Monthly panoramic radiographs for the first 6 months after reconstruction showed absence of bone resorption. A 3D reconstruction CT imaging of the mandible was done after 10 months for placement of three osteo-integrated dental implants. (Figure 7) Bone biopsies were also taken in conjunction with placement of dental implants, and sent to the University of Bonn, Germany for histologic evaluation. (Figure 8) The trichrome-stained specimens showed new mineralized tissues consisting of woven bone characterized by high numbers of distributed osteocytes and irregularly arranged fiber bundles within the new bone matrix confirming bone regeneration. (Figure 9) The latest panoramic radiograph of the patient at 26 months after surgery showed absence of gaps between the bone grafts and their junction with the normal mandible, evincing complete bone regeneration and a successful mandibular reconstruction. (Figure 10) A total of 14 cases of segmental mandibular defects have been reconstructed by the authors using the particular technique from January 2011 to February 2013 with 100% success rate and will be reported as a series in the near future.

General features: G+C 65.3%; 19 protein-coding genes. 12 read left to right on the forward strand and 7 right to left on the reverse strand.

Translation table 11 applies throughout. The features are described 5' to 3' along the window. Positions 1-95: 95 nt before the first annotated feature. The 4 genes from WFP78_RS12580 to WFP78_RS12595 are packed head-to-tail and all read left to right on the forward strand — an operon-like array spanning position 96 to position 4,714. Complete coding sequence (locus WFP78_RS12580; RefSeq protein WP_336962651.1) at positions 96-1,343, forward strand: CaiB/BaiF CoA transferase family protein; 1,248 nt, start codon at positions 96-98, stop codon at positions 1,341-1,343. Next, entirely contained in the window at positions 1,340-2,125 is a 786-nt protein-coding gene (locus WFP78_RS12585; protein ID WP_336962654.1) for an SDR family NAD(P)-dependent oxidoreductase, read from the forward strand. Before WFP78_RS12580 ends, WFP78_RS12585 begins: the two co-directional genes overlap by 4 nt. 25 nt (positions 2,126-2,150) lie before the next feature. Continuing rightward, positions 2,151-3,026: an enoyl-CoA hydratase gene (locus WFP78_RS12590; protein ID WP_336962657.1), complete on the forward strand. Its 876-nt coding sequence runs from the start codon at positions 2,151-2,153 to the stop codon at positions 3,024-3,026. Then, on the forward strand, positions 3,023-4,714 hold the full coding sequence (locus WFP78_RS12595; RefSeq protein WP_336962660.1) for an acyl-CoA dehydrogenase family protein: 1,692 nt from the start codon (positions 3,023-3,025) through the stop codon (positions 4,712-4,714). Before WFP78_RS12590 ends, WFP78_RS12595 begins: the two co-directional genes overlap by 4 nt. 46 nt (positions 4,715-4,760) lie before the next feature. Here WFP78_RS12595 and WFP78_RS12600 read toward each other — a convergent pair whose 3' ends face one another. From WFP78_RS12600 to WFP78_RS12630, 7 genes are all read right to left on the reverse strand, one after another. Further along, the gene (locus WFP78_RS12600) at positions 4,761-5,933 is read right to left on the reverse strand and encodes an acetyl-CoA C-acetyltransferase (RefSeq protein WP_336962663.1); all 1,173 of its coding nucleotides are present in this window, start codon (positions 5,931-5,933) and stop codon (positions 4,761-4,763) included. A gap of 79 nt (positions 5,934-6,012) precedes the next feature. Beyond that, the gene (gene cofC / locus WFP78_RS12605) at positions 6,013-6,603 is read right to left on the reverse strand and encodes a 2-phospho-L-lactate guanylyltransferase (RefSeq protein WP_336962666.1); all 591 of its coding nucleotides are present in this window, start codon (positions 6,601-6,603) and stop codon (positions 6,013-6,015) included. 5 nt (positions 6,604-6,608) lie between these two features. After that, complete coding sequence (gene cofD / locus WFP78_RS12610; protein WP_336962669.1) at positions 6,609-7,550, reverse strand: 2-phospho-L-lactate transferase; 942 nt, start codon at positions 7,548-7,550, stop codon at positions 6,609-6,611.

Advancements in mandibular reconstruction have continued to develop over the past decades. The use of alloplastic materials like titanium plating implants for repairing mandibular defects provided patients with rapid rigid mandibular restoration but was limited by numerous complications such as infection, plate extrusion, and subsequent failure. Recently, the concept of distraction osteogenesis, involving bone distraction with an external mechanical device and progressive lengthening of the bone to allow a gap of new bone during the consolidation phase has also been used for mandibular reconstruction but has been limited by poor scar formation, delayed return to function, and inadequate formation of desired bone length.8 The advent of microvascular reconstructive surgery enabled the transfer of vascularized osseous flaps with the  most commonly used fibular free flap showing superior results over non-vascularized bone transfer and better quality of life outcome. However, it did not remain free of donor-site morbidities.